© by Linwood Slayton
It has been a good while since I attended a "big" wine tasting and had the opportunity to mix and mingle with folks in the wine and food industry and sample the latest vintages and offerings from a variety of wine producers. When I first ventured out into my wine journey, I found these events most exciting and exhilirating. Over time, however, I decided that they were mainly overwhelming. I use the term "overwhelming" positively in the sense that I always ended up with sensory overload. Too much of any good thing in intense dosages can and usually does spell overload for me.
The Paso Robles Wine Country Alliance sponsored a gala tasting Feb. 1, 2006, in Atlanta at the elegant Fox Theater on Peachtree Street. There were 25 wineries present and pouring their wares for the 200 or so trade types invited for the press/media tasting. I was, as always, happy to have been invited by Maizie Hale Public Relations which handled the local public relations for this well produced event. The press kit and the setup were done well and the event was a success.
Paso Robles is a Central Coast California region in northern San Luis Obispo County, about halfway between Los Angeles and San Francisco. The Pacific Ocean is a mere six miles to the west. Admittedly, I was not too familiar with many of the wineries other than J Lohr which has had a presence here in the Atlanta area for some time. The area is characterized as enjoying hot days and cool nights which facilitates a diversity of wines depending upon their location and soil within the region.
The red wines from this area are known for the following qualities: soft tannins, deep and intense color, a scent and taste of dark chocolate, smooth velvety feel in the mouth and rich fruitiness.
Armed with the essential information provided, I waded into the tasting area and did my thing. Experience has taight me to limit myself to a small selection of wines and I opted to taste only one wine from each presenter. Given my decision last year to taste only the "best" wines at this stage of my wine journey, I found these five wines to be my "favorites" of all that I tasted:
J. Lohr 2000 Cuvee POM, Bordeaux Blend ( retail $59.99)
Jack Creek Cellars 2003 Pinot Noir Reserve (retail $42)
Midnight Cellars 2004 Estate Zinfandel (retail $28)
Nadeau Family Vintners 2003 Critical Mass Zinfandel (retail $28)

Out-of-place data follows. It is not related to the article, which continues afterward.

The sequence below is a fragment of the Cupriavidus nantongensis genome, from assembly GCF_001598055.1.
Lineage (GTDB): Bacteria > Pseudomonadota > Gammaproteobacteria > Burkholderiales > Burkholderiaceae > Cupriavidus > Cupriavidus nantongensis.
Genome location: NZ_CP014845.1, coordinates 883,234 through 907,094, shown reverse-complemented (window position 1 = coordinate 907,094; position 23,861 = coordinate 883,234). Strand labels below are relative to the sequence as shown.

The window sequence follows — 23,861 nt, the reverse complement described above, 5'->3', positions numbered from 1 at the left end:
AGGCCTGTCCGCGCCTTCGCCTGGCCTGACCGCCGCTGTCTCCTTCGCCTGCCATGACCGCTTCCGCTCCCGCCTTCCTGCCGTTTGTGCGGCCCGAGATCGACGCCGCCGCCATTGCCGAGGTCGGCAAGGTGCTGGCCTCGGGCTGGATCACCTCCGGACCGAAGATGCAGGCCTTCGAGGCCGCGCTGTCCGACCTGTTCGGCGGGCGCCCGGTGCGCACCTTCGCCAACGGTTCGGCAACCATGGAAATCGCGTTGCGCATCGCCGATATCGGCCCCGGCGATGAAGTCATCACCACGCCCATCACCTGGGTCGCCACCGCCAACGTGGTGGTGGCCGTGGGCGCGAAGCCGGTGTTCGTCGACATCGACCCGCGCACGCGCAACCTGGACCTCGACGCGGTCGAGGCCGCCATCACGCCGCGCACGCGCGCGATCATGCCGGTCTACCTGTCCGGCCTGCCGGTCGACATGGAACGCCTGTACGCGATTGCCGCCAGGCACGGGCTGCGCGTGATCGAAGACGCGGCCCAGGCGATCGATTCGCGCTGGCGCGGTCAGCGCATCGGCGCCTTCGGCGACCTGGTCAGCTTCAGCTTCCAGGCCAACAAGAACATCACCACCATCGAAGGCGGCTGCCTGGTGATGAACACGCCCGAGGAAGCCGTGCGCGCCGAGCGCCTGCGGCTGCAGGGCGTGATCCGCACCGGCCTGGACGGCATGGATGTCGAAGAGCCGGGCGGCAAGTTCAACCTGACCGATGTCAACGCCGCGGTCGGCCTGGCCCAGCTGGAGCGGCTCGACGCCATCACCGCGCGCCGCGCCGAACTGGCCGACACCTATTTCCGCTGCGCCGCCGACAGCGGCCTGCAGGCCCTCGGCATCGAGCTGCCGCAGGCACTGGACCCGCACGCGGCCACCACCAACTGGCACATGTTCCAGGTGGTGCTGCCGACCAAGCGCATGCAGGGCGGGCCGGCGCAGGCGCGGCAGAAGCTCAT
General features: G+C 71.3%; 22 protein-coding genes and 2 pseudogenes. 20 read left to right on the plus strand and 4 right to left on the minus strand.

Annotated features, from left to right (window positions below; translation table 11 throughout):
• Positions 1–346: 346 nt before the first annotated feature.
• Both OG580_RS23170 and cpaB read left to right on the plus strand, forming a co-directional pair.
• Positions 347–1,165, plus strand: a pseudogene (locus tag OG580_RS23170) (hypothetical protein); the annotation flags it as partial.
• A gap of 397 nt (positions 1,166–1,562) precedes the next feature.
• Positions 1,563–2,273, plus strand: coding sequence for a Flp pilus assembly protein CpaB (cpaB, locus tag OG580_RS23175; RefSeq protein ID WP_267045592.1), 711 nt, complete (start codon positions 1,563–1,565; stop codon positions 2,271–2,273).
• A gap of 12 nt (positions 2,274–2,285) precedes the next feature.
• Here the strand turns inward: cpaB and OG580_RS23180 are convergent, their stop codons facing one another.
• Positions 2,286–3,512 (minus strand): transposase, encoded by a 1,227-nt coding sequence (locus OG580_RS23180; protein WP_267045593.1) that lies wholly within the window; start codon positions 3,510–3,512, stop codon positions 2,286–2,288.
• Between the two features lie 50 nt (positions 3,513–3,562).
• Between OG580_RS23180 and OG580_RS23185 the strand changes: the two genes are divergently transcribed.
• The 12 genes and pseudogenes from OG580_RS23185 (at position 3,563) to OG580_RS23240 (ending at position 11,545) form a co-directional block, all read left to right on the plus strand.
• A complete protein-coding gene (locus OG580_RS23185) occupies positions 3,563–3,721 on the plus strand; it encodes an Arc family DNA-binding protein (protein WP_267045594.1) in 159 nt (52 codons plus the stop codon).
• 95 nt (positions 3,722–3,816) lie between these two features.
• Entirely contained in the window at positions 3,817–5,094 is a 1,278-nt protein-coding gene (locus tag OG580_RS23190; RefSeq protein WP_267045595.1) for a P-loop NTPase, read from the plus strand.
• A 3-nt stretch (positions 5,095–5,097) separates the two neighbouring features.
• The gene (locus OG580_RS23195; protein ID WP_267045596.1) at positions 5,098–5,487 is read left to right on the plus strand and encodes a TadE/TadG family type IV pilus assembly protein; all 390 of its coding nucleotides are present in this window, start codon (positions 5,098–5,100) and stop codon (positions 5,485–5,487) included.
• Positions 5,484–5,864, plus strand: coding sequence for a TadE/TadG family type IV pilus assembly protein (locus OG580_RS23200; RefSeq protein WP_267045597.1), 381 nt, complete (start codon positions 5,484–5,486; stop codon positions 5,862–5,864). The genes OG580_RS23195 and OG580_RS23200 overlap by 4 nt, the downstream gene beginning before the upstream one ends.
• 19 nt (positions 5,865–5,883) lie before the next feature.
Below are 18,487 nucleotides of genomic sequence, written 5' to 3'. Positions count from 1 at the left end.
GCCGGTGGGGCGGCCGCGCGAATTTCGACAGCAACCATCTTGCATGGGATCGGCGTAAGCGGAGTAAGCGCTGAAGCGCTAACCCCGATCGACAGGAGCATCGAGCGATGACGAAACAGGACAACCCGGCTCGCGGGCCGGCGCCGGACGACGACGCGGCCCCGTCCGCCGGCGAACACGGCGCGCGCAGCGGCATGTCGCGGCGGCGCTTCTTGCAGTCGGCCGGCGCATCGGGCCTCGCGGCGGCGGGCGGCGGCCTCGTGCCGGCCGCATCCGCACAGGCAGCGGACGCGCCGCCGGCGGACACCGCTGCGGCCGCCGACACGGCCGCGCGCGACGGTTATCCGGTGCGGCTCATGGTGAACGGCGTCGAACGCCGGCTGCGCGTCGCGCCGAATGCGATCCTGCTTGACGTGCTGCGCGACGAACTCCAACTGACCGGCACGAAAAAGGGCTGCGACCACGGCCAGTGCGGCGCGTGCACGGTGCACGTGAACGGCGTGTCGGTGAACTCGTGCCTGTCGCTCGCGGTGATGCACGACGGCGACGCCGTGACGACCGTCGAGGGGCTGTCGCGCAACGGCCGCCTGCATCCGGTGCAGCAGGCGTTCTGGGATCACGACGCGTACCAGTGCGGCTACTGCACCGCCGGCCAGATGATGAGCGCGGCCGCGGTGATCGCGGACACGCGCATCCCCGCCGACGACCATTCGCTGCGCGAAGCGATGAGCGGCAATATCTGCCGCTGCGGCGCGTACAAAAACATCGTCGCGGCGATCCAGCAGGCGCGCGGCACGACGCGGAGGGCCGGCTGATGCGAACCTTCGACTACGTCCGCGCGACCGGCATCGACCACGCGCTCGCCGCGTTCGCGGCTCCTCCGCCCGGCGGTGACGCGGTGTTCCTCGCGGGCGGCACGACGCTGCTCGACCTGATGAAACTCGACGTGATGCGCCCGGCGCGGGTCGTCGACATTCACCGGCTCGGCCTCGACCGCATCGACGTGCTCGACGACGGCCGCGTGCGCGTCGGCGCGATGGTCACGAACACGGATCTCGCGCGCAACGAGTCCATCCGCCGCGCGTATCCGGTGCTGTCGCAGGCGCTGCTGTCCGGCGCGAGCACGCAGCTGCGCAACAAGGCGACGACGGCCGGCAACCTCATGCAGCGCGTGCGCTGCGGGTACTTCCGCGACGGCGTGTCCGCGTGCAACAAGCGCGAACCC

Opolo Vineyards 2004 Reserve Zinfandel (retail $38)
Each of then had a distinct uniqueness that I enjoyed. I especially enjoyed the rich and smooth texture and feel of the J. Lohr Bordeaux blend which was one of the finest Pinot Noirs I have had in a good while. The Nadeau Family Critical Mass Zinfandel was my next favorite selection as the fruit and color were powerful. I daresay that others found different favorites as each of the tasting stations were crowded and the folks in attendance were having a great time. I stayed within my predetermined parameters this time and did not overdo myself and limited my choices significantly.
As I continue with my wine journey, I have learned to do all things with considerably more moderation than I have in the past. I can recall when I used to stop at a single station and then sample each wine that a particular winery offered so that by the time that I had gone through five or six offerings, I had little or no clue as to what tasted better or worse. After about three of four stations, I was usually "out of it" in the sense that my senses were dulled and overloaded and I was merely going through the motions.
I still prefer sampling wines in the comfort of my home and not having to swill, swirl and spit the wine out for fear of getting inebriated over time. Part of the fun in drinking and enjoying wine is feeling the effect of the wine from the first sip to the last.
In this context, allow me to share some wines that I have been sampling at home. Cosentino makes some of the best wines I have tasted on a consistent bottle after bottle basis.
M. Coz Napa Valley 2002 Meritage ($120 retail)
2002 EstateMerlot ($90 retail)
2004 Cigar Zin Zinfandel ($30 retail)
The Zin 2004 Zinfandel Lodi ($30)
The Temp 2004 Tempranillo Lodi Kirshenmann Vineyards ($18 retail)
Franc 2003 California Cabernet Franc Blend ($18)
2004 Sangiovese B. Cibaretto Napa and Lodi Vineyards ($18 retail)
The thing I found impressive about the Cosentino selections I sampled and enjoyed was that the quality was evident irrespective of price. Of course, the Estate Merlot and the M. Coz Meritage were stellar wines and worth the price for those who don't mind spending from $90 to $120 per bottle. But the $18-$30 dollar bottles were equally impressive given the signficant drop in price. Clearly, one can enjoy the lower priced wines on a more frequent basis while saving the upper end wines for those special occasions that we all want to savor and enjoy.
Well, this is the end of yet another stop on my wine journey and it is my hope that you will take the time to check out some of the wines featured. We will share other significant wines with you in the near future. Until then, drink with a passion everyone.
Feb. 1, 2006
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